Remember how the vagus nerve sends information both ways – between your gut and your brain, and your brain and your gut?
Ultimately, these microorganisms affect your brain and body. That’s why it’s so important to maintain the right environments for the good microbiomes in your gut to thrive.
Lots of people take probiotics to maintain the healthy bacteria in their gut. However, there is such a case as too much of a good thing.
Brain scientists say that too many probiotics can actually lead to brain fog. And if you have an autoimmune condition, some doctors say they can cause a “flare” in your condition.
If you’re experiencing brain fog, you struggle to pay attention, learn, remember, and function cognitively.
Naturopathic doctors and nutritionists say that one way of creating the right environment for good bacteria in your gut is including fermented foods in your meal.
Food like kimchi or sauerkraut increase good gut bacteria, without going over the desired level and causing brain fog.
Meanwhile, things like some artificial sweeteners (like those present in carbonated drinks and the type you might put into coffee) can increase the bad bacteria. So, that’s something you’ll want to discuss with your health care provider and how to reduce their use.
Final Word: By knowing how what you eat affects your brain, you can take control of things like your learning, focus, memory, mood, and motivation.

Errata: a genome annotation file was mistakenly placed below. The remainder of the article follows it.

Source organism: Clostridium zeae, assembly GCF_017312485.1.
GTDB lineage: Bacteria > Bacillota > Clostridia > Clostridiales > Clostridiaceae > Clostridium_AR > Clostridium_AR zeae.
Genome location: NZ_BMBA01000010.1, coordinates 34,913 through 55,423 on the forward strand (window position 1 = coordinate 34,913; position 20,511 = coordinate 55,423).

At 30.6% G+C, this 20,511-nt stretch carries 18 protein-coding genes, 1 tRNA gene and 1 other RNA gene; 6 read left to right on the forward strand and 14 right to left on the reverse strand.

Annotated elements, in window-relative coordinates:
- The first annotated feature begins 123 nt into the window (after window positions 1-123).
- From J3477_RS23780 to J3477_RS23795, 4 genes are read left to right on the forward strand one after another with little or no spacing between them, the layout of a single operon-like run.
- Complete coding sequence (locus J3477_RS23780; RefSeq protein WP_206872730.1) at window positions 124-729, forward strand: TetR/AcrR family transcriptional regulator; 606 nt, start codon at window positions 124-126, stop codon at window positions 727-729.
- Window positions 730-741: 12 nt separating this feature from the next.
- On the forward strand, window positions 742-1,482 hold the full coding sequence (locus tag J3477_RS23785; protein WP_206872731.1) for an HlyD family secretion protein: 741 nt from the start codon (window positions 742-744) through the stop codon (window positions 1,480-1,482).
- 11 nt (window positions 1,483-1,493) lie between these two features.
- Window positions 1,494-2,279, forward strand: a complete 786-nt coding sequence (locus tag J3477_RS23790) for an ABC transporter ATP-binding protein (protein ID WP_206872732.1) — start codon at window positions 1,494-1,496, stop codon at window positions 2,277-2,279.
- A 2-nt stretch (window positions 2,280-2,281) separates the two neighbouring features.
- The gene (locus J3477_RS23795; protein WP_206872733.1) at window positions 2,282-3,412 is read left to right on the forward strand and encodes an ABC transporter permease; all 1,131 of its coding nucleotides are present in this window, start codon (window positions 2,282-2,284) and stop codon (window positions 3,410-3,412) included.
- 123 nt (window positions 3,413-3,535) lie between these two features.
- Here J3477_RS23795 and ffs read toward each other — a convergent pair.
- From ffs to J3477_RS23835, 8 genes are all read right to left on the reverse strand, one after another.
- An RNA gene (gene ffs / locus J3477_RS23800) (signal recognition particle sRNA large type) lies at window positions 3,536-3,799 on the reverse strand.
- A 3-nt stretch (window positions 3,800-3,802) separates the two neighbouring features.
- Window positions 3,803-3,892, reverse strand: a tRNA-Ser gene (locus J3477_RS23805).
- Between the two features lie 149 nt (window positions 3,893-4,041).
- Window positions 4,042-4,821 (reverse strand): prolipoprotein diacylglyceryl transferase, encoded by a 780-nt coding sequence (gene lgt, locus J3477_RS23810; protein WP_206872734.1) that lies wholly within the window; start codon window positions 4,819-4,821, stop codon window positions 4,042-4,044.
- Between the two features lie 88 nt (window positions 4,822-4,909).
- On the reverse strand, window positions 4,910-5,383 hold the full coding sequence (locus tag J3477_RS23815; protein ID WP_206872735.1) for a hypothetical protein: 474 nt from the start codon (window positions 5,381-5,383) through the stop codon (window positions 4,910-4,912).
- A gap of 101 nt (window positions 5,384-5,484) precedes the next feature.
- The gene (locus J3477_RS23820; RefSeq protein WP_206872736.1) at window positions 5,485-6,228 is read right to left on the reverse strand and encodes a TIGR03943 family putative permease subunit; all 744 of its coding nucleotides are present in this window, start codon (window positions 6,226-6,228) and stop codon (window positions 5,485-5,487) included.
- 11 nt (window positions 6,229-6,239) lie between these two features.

Years ago, my very first book addressed the connection between food and learning, so I know how powerful this information is.
Now that you have some new knowledge about food, learning and your mood leave a comment and let me know some of the ways you’re thinking about how to use food to improve your learning and mood.
Pat Wyman is the CEO of HowtoLearn.com, HowtoLearn.Teachable.com, best selling author and an internationally noted brain and learning coach known as America’s Most Trusted Learning Expert.
Her superpower is helping people learn, read and remember everything faster. She has helped over half a million people in schools and corporations such as Microsoft, Intel and Google improve their lives with her learning strategies, learning styles inventory and courses, including Total Recall Learning™.
Pat is also the best-selling author of more than 15 books, a university instructor, mom and golden retriever lover!
Professionals and students: Contact Pat about the Brain 2.0 Learning and Career Advantage Assessment and customized faster learning programs.